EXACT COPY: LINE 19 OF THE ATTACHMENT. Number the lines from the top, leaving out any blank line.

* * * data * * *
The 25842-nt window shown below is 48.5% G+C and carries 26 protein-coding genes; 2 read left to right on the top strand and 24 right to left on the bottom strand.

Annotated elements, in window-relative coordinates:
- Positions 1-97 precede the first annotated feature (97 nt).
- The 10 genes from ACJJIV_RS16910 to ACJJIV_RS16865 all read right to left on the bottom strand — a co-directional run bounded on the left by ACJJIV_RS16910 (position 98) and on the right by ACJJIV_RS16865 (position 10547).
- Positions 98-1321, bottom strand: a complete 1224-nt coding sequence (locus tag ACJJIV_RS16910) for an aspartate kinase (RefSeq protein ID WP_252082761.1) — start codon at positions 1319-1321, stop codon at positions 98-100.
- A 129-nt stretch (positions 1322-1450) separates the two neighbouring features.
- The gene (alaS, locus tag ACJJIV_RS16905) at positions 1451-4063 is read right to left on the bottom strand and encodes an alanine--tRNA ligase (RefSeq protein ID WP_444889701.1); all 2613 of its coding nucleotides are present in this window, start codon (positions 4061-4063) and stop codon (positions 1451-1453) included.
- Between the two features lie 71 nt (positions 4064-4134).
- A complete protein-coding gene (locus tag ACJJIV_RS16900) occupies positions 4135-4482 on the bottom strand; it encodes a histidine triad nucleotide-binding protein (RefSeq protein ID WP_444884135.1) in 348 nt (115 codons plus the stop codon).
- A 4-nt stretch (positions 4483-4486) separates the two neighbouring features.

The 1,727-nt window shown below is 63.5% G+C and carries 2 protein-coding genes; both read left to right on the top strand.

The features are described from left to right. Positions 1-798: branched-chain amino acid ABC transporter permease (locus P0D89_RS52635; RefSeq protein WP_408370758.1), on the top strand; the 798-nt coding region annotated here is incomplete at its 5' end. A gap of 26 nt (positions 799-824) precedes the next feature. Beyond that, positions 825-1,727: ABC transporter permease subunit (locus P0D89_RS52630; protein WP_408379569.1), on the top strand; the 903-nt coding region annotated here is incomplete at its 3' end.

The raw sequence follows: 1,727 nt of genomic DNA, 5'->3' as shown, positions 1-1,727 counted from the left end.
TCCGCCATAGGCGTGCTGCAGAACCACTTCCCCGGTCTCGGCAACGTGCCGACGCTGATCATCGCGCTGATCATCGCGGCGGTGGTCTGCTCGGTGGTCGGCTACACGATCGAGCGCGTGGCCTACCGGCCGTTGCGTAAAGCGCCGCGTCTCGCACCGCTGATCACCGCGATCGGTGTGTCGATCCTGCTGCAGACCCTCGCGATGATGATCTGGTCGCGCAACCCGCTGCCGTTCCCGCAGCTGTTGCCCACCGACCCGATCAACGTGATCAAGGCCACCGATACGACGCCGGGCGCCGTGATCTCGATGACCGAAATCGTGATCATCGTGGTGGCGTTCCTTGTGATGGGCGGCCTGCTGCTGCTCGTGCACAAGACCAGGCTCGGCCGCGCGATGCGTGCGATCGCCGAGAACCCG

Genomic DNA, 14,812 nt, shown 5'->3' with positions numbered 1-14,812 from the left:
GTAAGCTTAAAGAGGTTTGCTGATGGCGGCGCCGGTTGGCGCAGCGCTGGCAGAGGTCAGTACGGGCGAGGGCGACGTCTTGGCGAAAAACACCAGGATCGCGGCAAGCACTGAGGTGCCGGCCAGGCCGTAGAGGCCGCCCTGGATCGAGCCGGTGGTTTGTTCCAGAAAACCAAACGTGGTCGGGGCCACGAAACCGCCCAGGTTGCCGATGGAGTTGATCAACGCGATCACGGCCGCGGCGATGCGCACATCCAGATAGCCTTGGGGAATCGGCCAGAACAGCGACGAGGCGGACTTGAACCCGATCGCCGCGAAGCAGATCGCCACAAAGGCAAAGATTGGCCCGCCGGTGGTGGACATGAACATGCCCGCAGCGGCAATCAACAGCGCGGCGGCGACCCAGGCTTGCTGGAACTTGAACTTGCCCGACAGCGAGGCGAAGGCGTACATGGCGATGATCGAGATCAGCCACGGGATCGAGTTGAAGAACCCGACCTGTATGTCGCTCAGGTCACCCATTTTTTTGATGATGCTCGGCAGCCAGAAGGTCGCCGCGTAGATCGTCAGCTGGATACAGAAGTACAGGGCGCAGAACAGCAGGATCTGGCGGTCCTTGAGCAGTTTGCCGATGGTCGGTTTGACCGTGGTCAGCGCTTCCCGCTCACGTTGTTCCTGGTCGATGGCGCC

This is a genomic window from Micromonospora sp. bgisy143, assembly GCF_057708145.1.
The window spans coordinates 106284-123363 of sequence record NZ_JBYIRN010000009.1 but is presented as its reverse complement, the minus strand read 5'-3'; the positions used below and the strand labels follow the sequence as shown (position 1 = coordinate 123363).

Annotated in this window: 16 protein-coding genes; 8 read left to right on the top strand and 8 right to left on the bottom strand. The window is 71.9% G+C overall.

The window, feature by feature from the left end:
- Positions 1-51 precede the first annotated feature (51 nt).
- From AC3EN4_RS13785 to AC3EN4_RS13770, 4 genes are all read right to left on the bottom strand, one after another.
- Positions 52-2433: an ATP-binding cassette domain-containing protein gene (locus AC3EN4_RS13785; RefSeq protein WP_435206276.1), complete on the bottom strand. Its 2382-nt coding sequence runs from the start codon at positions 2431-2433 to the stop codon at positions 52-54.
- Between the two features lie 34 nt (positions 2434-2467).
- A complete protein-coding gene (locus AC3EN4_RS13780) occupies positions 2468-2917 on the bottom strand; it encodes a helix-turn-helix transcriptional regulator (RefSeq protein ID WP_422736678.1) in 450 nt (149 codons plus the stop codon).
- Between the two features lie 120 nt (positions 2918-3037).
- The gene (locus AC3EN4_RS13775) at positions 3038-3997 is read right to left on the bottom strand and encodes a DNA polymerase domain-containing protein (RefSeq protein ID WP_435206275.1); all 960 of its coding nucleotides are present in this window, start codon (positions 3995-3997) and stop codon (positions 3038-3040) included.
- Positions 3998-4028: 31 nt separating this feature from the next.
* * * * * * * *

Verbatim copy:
Annotated in this window: 16 protein-coding genes; 8 read left to right on the top strand and 8 right to left on the bottom strand. The window is 71.9% G+C overall.